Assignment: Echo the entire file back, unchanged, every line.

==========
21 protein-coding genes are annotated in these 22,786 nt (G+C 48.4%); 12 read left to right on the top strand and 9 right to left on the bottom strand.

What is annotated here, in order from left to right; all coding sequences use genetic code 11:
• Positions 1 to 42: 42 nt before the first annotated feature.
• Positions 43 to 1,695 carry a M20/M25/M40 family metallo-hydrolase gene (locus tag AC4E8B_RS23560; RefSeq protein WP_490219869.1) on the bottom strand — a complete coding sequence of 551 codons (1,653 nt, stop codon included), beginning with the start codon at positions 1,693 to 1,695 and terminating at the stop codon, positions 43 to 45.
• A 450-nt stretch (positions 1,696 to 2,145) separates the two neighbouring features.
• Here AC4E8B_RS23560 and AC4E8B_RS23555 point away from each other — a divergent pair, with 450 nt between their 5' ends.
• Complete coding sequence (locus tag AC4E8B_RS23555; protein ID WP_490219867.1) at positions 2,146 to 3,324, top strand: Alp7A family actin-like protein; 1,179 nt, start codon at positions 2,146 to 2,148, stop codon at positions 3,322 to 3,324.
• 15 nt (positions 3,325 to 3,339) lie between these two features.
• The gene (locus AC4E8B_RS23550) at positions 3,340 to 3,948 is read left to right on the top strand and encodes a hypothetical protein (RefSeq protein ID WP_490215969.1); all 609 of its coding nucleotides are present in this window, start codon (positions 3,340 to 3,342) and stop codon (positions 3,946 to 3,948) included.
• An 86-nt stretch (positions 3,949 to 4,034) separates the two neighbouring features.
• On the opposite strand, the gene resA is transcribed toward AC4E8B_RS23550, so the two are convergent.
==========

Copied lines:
21 protein-coding genes are annotated in these 22,786 nt (G+C 48.4%); 12 read left to right on the top strand and 9 right to left on the bottom strand.

What is annotated here, in order from left to right; all coding sequences use genetic code 11:
• Positions 1 to 42: 42 nt before the first annotated feature.
• Positions 43 to 1,695 carry a M20/M25/M40 family metallo-hydrolase gene (locus tag AC4E8B_RS23560; RefSeq protein WP_490219869.1) on the bottom strand — a complete coding sequence of 551 codons (1,653 nt, stop codon included), beginning with the start codon at positions 1,693 to 1,695 and terminating at the stop codon, positions 43 to 45.
• A 450-nt stretch (positions 1,696 to 2,145) separates the two neighbouring features.
• Here AC4E8B_RS23560 and AC4E8B_RS23555 point away from each other — a divergent pair, with 450 nt between their 5' ends.
• Complete coding sequence (locus tag AC4E8B_RS23555; protein ID WP_490219867.1) at positions 2,146 to 3,324, top strand: Alp7A family actin-like protein; 1,179 nt, start codon at positions 2,146 to 2,148, stop codon at positions 3,322 to 3,324.
• 15 nt (positions 3,325 to 3,339) lie between these two features.
• The gene (locus AC4E8B_RS23550) at positions 3,340 to 3,948 is read left to right on the top strand and encodes a hypothetical protein (RefSeq protein ID WP_490215969.1); all 609 of its coding nucleotides are present in this window, start codon (positions 3,340 to 3,342) and stop codon (positions 3,946 to 3,948) included.
• An 86-nt stretch (positions 3,949 to 4,034) separates the two neighbouring features.
• On the opposite strand, the gene resA is transcribed toward AC4E8B_RS23550, so the two are convergent.